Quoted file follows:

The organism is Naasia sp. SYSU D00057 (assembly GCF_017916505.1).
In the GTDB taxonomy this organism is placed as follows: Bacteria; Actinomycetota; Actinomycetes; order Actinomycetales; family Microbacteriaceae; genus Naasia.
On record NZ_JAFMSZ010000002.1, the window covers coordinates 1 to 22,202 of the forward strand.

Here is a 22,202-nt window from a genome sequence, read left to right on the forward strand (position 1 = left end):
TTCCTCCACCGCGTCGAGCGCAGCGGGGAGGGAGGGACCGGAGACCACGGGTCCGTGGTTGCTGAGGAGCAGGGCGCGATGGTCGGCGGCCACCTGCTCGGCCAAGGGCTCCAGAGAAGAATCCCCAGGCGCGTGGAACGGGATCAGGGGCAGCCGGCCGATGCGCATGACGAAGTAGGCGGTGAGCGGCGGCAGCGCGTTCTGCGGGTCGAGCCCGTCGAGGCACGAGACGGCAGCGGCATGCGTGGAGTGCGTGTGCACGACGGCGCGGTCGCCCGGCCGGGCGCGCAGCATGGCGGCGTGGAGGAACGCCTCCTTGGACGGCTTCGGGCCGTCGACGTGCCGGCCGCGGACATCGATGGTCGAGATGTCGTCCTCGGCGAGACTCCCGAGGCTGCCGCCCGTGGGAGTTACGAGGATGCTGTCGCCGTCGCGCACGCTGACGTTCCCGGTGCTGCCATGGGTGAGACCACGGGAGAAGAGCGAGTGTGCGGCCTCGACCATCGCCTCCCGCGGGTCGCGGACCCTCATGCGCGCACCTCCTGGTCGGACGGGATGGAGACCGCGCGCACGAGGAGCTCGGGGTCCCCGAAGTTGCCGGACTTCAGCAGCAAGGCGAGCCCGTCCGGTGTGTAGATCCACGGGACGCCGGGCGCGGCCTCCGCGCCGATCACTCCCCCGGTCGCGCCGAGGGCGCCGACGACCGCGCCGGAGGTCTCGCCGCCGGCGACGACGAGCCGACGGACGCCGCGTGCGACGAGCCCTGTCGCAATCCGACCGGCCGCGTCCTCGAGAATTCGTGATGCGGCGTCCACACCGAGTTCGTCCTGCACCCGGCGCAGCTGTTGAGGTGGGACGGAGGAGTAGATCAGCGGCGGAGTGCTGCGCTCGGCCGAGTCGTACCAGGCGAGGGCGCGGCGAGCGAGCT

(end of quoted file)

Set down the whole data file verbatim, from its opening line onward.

The organism is Naasia sp. SYSU D00057 (assembly GCF_017916505.1).
In the GTDB taxonomy this organism is placed as follows: Bacteria; Actinomycetota; Actinomycetes; order Actinomycetales; family Microbacteriaceae; genus Naasia.
On record NZ_JAFMSZ010000002.1, the window covers coordinates 1 to 22,202 of the forward strand.

Here is a 22,202-nt window from a genome sequence, read left to right on the forward strand (position 1 = left end):
TTCCTCCACCGCGTCGAGCGCAGCGGGGAGGGAGGGACCGGAGACCACGGGTCCGTGGTTGCTGAGGAGCAGGGCGCGATGGTCGGCGGCCACCTGCTCGGCCAAGGGCTCCAGAGAAGAATCCCCAGGCGCGTGGAACGGGATCAGGGGCAGCCGGCCGATGCGCATGACGAAGTAGGCGGTGAGCGGCGGCAGCGCGTTCTGCGGGTCGAGCCCGTCGAGGCACGAGACGGCAGCGGCATGCGTGGAGTGCGTGTGCACGACGGCGCGGTCGCCCGGCCGGGCGCGCAGCATGGCGGCGTGGAGGAACGCCTCCTTGGACGGCTTCGGGCCGTCGACGTGCCGGCCGCGGACATCGATGGTCGAGATGTCGTCCTCGGCGAGACTCCCGAGGCTGCCGCCCGTGGGAGTTACGAGGATGCTGTCGCCGTCGCGCACGCTGACGTTCCCGGTGCTGCCATGGGTGAGACCACGGGAGAAGAGCGAGTGTGCGGCCTCGACCATCGCCTCCCGCGGGTCGCGGACCCTCATGCGCGCACCTCCTGGTCGGACGGGATGGAGACCGCGCGCACGAGGAGCTCGGGGTCCCCGAAGTTGCCGGACTTCAGCAGCAAGGCGAGCCCGTCCGGTGTGTAGATCCACGGGACGCCGGGCGCGGCCTCCGCGCCGATCACTCCCCCGGTCGCGCCGAGGGCGCCGACGACCGCGCCGGAGGTCTCGCCGCCGGCGACGACGAGCCGACGGACGCCGCGTGCGACGAGCCCTGTCGCAATCCGACCGGCCGCGTCCTCGAGAATTCGTGATGCGGCGTCCACACCGAGTTCGTCCTGCACCCGGCGCAGCTGTTGAGGTGGGACGGAGGAGTAGATCAGCGGCGGAGTGCTGCGCTCGGCCGAGTCGTACCAGGCGAGGGCGCGGCGAGCGAGCT